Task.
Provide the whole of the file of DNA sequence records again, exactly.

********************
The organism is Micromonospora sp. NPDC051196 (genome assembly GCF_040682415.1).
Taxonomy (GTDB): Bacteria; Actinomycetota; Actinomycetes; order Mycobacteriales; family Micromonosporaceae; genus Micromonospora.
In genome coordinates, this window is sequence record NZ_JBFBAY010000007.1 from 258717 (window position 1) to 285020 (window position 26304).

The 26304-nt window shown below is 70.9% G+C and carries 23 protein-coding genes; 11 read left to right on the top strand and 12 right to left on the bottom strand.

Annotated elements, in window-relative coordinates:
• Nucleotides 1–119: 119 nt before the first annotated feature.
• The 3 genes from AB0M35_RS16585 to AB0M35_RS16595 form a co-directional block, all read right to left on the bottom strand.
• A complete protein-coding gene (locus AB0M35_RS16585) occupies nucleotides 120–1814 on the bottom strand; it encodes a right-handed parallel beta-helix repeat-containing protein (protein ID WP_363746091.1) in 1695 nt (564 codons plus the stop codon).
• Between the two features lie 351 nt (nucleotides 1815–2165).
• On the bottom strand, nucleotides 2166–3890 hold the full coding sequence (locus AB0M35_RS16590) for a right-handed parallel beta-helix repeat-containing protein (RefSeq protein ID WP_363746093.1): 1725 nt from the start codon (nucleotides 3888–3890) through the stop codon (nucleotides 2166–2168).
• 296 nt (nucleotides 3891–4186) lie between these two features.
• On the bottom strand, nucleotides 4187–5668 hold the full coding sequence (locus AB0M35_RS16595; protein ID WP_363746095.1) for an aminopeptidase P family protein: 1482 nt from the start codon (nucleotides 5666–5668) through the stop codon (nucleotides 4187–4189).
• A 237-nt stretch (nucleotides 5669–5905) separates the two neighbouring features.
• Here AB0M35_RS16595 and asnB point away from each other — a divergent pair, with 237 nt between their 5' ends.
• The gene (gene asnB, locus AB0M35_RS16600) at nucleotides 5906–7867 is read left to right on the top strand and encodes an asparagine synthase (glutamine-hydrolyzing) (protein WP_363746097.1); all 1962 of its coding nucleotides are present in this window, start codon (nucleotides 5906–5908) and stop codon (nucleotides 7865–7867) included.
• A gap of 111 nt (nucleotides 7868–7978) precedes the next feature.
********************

The organism is Micromonospora sp. NPDC051196 (genome assembly GCF_040682415.1).
Taxonomy (GTDB): Bacteria; Actinomycetota; Actinomycetes; order Mycobacteriales; family Micromonosporaceae; genus Micromonospora.
In genome coordinates, this window is sequence record NZ_JBFBAY010000007.1 from 258717 (window position 1) to 285020 (window position 26304).

The 26304-nt window shown below is 70.9% G+C and carries 23 protein-coding genes; 11 read left to right on the top strand and 12 right to left on the bottom strand.

Annotated elements, in window-relative coordinates:
• Nucleotides 1–119: 119 nt before the first annotated feature.
• The 3 genes from AB0M35_RS16585 to AB0M35_RS16595 form a co-directional block, all read right to left on the bottom strand.
• A complete protein-coding gene (locus AB0M35_RS16585) occupies nucleotides 120–1814 on the bottom strand; it encodes a right-handed parallel beta-helix repeat-containing protein (protein ID WP_363746091.1) in 1695 nt (564 codons plus the stop codon).
• Between the two features lie 351 nt (nucleotides 1815–2165).
• On the bottom strand, nucleotides 2166–3890 hold the full coding sequence (locus AB0M35_RS16590) for a right-handed parallel beta-helix repeat-containing protein (RefSeq protein ID WP_363746093.1): 1725 nt from the start codon (nucleotides 3888–3890) through the stop codon (nucleotides 2166–2168).
• 296 nt (nucleotides 3891–4186) lie between these two features.
• On the bottom strand, nucleotides 4187–5668 hold the full coding sequence (locus AB0M35_RS16595; protein ID WP_363746095.1) for an aminopeptidase P family protein: 1482 nt from the start codon (nucleotides 5666–5668) through the stop codon (nucleotides 4187–4189).
• A 237-nt stretch (nucleotides 5669–5905) separates the two neighbouring features.
• Here AB0M35_RS16595 and asnB point away from each other — a divergent pair, with 237 nt between their 5' ends.
• The gene (gene asnB, locus AB0M35_RS16600) at nucleotides 5906–7867 is read left to right on the top strand and encodes an asparagine synthase (glutamine-hydrolyzing) (protein WP_363746097.1); all 1962 of its coding nucleotides are present in this window, start codon (nucleotides 5906–5908) and stop codon (nucleotides 7865–7867) included.
• A gap of 111 nt (nucleotides 7868–7978) precedes the next feature.